Prominent Political Activist Continues Fight for Gender Equality in Iran’s 2017 Presidential Election
Azam Taleghani: Constitution Does Not Bar Women From Running
Despite being repeatedly disqualified in the past, one of Iran’s top political activists, Azam Taleghani, has registered to run in the country’s May 19, 2017 presidential election.
The daughter of a moderate leader of Iran’s 1979 revolution, Ayatollah Mahmoud Taleghani (1911-1979), Azam Taleghani told the Center for Human Rights in Iran (CHRI) that she registered to “clear the confusion” over male interpretations of the Constitution that have blocked women from running for the presidency.
“The Guardian Council has never presented its argument for rejecting the qualifications of women candidates,” she said. “It has never explicitly stated that women have been disqualified for being women.”
“The council’s position has not been completely negative,” she added. “It has the capacity to accept women’s participation by presenting a different and correct interpretation of the Constitution.”
All candidates must be approved by the 12-member, unelected and predominantly conservative Guardian Council before being allowed to run in Iranian elections.
The 72-year-old secretary general of the Islamic Revolution Women’s Society was elected to the Islamic Republic’s first parliament in 1980.
However, Taleghani’s previous attempts to run for president were rejected by the Guardian Council; first in 1997 and then in 2009.
Nevertheless, despite being ill and confined to a walker, Taleghani is still trying to pave the way for the country’s first female president.
According to the Constitution’s Article 115, “The president must be elected from among religious and political personalities possessing the following qualifications: Iranian origin; Iranian nationality; administrative capacity and resourcefulness; a good past record; trustworthiness and piety; and convinced belief in the fundamental principles of the Islamic Republic of Iran and the official madhhab (religion) of the country.”
Nowhere in the constitution does it state that women can’t run, Taleghani told CHRI.
“Article 115 has listed several qualifications for the president, one of them is being a political personality,” she said. “But that does not mean men only.”
“The deliberations in drafting the Constitution show that banning women was not the intention when the drafters included ‘political personality’ as a condition for the presidency,” she added.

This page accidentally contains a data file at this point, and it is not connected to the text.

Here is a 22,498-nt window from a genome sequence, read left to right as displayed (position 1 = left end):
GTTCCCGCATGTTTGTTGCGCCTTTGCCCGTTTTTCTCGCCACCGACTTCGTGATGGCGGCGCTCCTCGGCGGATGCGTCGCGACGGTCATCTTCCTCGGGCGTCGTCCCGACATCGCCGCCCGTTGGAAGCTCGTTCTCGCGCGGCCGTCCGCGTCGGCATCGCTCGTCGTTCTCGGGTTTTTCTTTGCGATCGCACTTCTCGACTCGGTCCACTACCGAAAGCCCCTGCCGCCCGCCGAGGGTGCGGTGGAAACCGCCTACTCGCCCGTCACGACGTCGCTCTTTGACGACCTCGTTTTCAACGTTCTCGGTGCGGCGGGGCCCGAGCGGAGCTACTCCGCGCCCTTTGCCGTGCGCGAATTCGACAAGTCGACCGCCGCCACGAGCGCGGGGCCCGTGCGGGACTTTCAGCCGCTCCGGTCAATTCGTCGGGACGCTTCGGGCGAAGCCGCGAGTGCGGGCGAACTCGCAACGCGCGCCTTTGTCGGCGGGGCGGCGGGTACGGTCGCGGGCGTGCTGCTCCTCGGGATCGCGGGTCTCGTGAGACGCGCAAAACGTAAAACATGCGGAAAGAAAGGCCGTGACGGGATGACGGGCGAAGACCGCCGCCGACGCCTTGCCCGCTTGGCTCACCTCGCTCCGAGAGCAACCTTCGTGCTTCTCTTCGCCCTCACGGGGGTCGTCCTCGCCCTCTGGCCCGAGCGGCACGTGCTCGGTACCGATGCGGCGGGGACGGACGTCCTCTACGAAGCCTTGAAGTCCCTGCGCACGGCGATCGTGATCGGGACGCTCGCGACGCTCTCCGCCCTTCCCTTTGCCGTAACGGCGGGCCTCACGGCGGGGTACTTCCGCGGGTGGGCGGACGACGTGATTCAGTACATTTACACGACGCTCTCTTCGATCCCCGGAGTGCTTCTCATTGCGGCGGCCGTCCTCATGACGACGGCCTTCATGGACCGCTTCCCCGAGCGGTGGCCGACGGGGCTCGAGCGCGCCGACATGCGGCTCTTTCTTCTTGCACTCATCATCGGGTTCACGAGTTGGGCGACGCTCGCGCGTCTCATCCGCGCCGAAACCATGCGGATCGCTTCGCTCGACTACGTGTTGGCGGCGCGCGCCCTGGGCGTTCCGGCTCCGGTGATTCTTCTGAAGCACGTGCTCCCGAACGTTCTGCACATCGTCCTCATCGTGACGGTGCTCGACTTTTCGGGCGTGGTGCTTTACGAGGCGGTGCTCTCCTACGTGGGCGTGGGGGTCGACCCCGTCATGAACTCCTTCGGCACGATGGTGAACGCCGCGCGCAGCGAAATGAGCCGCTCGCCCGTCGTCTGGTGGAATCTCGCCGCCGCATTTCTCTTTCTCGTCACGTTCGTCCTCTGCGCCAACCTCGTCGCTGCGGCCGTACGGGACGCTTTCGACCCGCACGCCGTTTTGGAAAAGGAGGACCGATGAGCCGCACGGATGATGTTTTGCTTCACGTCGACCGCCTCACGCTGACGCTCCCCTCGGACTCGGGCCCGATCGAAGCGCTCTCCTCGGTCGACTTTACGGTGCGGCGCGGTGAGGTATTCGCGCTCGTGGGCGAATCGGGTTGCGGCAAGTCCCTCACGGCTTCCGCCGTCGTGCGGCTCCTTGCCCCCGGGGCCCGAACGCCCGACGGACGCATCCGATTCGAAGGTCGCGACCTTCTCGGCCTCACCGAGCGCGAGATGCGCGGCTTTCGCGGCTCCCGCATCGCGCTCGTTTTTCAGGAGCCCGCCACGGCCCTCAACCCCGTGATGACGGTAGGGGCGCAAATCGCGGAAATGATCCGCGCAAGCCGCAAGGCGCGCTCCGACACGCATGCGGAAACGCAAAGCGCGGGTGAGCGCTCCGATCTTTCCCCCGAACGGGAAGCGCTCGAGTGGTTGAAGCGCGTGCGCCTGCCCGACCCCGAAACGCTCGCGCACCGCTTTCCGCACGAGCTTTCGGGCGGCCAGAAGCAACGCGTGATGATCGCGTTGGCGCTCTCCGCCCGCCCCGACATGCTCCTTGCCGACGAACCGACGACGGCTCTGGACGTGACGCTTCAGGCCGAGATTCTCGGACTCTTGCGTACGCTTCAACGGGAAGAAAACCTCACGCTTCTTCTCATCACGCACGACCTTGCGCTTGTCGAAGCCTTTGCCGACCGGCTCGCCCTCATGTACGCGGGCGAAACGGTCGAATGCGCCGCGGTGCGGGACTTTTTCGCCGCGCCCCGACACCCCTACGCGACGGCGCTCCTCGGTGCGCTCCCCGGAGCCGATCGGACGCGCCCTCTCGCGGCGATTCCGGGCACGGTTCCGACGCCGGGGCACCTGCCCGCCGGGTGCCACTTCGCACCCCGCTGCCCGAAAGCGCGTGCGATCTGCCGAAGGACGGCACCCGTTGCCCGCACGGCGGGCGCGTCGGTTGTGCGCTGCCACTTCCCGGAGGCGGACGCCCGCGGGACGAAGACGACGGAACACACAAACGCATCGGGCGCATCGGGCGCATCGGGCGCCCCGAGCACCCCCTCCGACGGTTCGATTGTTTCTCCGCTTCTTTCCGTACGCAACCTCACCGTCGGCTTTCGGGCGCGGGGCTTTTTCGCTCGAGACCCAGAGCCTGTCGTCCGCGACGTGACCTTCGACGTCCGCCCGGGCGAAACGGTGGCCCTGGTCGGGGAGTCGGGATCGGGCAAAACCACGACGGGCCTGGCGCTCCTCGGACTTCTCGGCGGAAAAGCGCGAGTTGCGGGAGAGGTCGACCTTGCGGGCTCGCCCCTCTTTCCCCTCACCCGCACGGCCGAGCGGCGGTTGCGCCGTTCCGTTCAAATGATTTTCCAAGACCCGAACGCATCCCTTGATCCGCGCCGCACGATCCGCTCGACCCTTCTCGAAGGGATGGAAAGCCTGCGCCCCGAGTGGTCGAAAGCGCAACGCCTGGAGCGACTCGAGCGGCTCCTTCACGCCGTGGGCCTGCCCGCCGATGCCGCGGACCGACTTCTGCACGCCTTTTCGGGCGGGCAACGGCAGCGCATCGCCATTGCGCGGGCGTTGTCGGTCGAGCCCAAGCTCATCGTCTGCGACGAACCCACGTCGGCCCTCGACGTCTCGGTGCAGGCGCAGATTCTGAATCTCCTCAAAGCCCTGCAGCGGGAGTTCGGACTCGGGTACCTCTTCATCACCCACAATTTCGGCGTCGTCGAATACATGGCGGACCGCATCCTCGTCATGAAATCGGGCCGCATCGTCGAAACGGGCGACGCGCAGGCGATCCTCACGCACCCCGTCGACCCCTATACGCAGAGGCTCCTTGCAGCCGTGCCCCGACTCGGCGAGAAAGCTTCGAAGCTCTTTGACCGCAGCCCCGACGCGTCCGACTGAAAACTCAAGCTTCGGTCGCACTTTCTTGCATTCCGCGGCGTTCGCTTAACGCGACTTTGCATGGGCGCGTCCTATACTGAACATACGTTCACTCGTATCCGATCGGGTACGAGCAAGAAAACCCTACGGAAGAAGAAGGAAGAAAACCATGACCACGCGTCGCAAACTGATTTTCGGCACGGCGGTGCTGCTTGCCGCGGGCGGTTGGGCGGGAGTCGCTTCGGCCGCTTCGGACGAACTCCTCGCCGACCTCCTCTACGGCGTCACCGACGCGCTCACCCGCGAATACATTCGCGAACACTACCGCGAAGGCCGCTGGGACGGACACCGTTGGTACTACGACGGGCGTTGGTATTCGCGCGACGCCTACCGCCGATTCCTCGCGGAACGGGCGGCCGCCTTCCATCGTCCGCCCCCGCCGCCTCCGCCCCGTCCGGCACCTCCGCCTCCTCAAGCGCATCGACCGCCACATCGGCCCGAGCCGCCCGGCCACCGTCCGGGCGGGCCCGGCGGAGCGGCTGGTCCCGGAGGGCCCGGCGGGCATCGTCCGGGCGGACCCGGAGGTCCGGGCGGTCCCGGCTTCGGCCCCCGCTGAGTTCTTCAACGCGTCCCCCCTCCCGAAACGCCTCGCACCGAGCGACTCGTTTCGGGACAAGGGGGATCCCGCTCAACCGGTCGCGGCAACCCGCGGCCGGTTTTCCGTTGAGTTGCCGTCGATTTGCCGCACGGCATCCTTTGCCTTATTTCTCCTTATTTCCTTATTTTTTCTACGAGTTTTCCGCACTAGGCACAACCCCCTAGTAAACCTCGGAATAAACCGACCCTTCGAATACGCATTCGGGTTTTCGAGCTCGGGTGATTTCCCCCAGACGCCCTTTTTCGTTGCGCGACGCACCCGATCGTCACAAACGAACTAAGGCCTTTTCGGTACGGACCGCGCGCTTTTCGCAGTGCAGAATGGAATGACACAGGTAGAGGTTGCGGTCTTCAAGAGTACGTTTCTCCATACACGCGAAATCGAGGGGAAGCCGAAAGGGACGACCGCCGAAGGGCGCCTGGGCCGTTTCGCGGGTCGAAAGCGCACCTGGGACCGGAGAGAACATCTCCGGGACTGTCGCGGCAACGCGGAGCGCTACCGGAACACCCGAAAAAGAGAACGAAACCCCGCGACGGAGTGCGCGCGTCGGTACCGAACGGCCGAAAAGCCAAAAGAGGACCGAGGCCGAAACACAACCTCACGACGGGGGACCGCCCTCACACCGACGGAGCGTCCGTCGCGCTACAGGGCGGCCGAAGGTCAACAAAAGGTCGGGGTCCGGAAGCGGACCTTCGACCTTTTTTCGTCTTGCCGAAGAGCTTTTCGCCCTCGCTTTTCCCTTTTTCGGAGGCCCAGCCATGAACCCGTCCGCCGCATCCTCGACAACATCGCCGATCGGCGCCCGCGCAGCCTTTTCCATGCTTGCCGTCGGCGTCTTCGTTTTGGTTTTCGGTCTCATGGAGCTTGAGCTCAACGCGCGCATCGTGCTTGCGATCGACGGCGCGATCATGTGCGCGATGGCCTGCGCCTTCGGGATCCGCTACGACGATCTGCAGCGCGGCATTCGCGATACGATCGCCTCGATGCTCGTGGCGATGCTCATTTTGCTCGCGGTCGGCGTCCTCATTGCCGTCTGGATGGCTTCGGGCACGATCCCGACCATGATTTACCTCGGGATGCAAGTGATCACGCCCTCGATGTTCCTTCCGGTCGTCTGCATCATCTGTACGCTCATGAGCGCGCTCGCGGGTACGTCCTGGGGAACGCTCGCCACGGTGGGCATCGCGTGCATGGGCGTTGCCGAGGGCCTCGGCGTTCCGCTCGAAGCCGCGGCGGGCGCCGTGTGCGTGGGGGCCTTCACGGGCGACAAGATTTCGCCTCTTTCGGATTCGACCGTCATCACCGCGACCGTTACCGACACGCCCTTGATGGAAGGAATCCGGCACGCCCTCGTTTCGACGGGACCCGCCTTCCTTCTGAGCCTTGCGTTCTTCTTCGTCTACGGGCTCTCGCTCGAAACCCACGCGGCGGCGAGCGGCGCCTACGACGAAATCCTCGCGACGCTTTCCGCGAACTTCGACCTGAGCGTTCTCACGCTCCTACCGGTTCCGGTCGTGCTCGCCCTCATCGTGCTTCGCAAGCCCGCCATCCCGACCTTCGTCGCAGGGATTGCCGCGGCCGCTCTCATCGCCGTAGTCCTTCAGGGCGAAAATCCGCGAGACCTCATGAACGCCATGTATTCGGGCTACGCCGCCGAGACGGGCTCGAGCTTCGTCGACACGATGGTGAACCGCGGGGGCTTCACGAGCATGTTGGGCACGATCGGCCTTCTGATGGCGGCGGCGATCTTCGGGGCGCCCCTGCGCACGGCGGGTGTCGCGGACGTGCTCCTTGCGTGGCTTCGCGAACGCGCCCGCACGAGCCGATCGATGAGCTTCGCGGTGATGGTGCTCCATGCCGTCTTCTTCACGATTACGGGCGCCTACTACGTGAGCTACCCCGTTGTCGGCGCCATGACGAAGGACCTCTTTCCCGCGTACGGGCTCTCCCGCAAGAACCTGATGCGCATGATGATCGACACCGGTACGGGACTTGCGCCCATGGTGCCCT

By the end of the registration deadline on April 17, a total of 1636 people had registered to run in Iran’s May 2017 presidential election, including 137 women.
The Guardian Council has never approved a female candidate for the presidency, and has never explained why. However, officials have alluded to the word “personalities” in the Constitution.
“Based on interpretations of the law so far, women are not considered ‘political personalities,’” said Interior Minister Abdolreza Rahmani Fazli on April 11.
In April 2013, Guardian Council Spokesman Abbasali Kadkhodaei said the body had not made an official interpretation of Article 115 in regards to women candidates.
“The truth is that the drafters of the Constitution did have their differences over the issue of only men being candidates or if women could become candidates, too,” he said. “Because of those differences, they decided to use the term ‘personalities,’ which in the future could be interpreted both ways.”
“But there are many who, for religious reasons, continue to believe that the position of president cannot be held by anyone other than a man,” he added.
On December 31, 2016, in response to questions on the upcoming elections, Kadkhodaei said the council “has not yet reached a consensus on who qualifies as religious and political personalities in terms of administrative capacity and resourcefulness” to become president.
Then, on January 12, 2017, the spokesman said a public call had been issued to gather opinions on Article 115, and pledged that an official interpretation of it would be announced before voting on May 19 to end the controversy.
To date, the council has not issued its interpretation.